Stroud and Allen are aware of just how underrepresented minorities are in venture and tech in general. They view their being young and black in a predominately white industry as an asset.
“People are shocked at our age. Plus, you don’t really see two black kids from Princeton in VC,” Stroud told Crunchbase News. “That’s been a shock for some, too.”
But the challenge of being minorities is not one they are at all afraid of or worried about.
“We’ve got such a different approach in terms of risk mitigation, deal strategy, and equity retention,” he said. “I think that’s what sets us apart even more.”
(Only around one percent of venture capital-backed startups are led by African-Americans, according to a 2015 White House press release. There are no official figures on how many blacks are VCs; however, it’s likely safe to assume they’re underrepresented.)
He welcomes the addition of TXV to the Austin venture community.
“I think it’s pretty clear that there’s a severe lack of diversity in the VC industry—both in terms of gender and ethnicity,” he told Crunchbase News. “So anytime I hear about African-Americans starting a VC fund, my ears perk up and I’m interested in the people behind it and what their point of view is. I’m also excited that more people are fundraising and getting in front of different LPs so that more people are getting exposed to African-American VCs. That will be helpful to both founders and other VCs.”
Even more, though, Spearman is intrigued by the firm’s focus on millennials and the Gen-Z population.
“Black people in America are not only consumers of culture but also creators and instigators of culture and behaviors in a lot of ways,” he said. “Whenever you have African-Americans pursuing VC, it’s rooted almost fundamentally that there is a certain understanding of culture, consumer behavior and technology adoption we inherently have. I think their (TXV’s) millennials focus is even more interesting when you think about tech adoption…That unique point of view is going to be a differentiator for any VC.”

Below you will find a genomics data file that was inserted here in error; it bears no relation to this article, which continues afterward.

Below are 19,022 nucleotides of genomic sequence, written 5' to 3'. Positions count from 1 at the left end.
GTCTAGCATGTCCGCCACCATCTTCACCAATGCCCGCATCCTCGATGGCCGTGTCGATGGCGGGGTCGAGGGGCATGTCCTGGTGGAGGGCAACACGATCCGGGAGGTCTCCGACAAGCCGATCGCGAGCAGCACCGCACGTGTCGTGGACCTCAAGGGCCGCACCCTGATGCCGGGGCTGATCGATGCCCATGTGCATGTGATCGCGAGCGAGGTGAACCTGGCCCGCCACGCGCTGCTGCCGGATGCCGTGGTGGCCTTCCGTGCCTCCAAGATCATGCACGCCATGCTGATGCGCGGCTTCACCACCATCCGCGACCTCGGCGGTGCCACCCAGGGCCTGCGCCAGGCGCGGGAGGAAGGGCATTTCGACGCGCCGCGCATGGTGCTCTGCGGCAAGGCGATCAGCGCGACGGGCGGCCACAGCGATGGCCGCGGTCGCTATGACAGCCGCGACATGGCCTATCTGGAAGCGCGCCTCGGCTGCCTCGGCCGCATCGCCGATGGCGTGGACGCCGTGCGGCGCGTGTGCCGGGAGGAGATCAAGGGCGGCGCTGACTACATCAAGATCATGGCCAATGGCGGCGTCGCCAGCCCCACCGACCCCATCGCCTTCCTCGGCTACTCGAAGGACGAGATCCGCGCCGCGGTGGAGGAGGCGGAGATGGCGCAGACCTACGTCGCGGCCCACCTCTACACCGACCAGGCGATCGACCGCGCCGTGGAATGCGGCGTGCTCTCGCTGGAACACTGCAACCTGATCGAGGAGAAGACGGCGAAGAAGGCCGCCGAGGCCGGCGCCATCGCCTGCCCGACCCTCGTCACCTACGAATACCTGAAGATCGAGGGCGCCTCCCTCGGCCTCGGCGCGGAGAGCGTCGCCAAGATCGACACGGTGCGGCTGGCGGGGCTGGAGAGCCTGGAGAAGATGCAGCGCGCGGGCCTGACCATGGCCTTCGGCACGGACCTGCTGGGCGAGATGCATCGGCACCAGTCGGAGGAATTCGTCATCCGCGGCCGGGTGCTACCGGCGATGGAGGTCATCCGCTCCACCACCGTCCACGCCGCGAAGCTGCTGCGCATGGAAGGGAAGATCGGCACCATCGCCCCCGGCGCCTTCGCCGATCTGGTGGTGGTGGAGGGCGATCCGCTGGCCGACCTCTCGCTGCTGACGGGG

Overall, Spearman is encouraged by the increasing number of venture funds in the Austin area.
“There’s strength in numbers, and when founders have a few different firms to pitch to, that’s a great place to be,” he said. “It’s a lot different from a few years ago. Multiple, diverse funds here—whether they’re African-American or female-led—that’s just better for Texas.”
He believes that TXV’s focus on seed and early-stage VC capital will help meet demand for more such capital in Austin. James also thinks that TXV’s focus on fintech, blockchain, and consumer products are a good fit considering all are “rapidly emerging or high growth sectors” in the Austin startup ecosystem.
“Also, you have two members of this firm that are African American, which inherently broadens the Austin startup ecosystem perspectives and networks by having investors that are ‘non-traditional,’ thus adding more diversity to the ecosystem, especially at the investor level,” James wrote via email.
Austin has historically been criticized for its general lack of diversity (and probably rightfully so), but here’s to hoping that slowly changes with the presence of TXV Partners and others like it in the future.
Illustration: Li-Anne Dias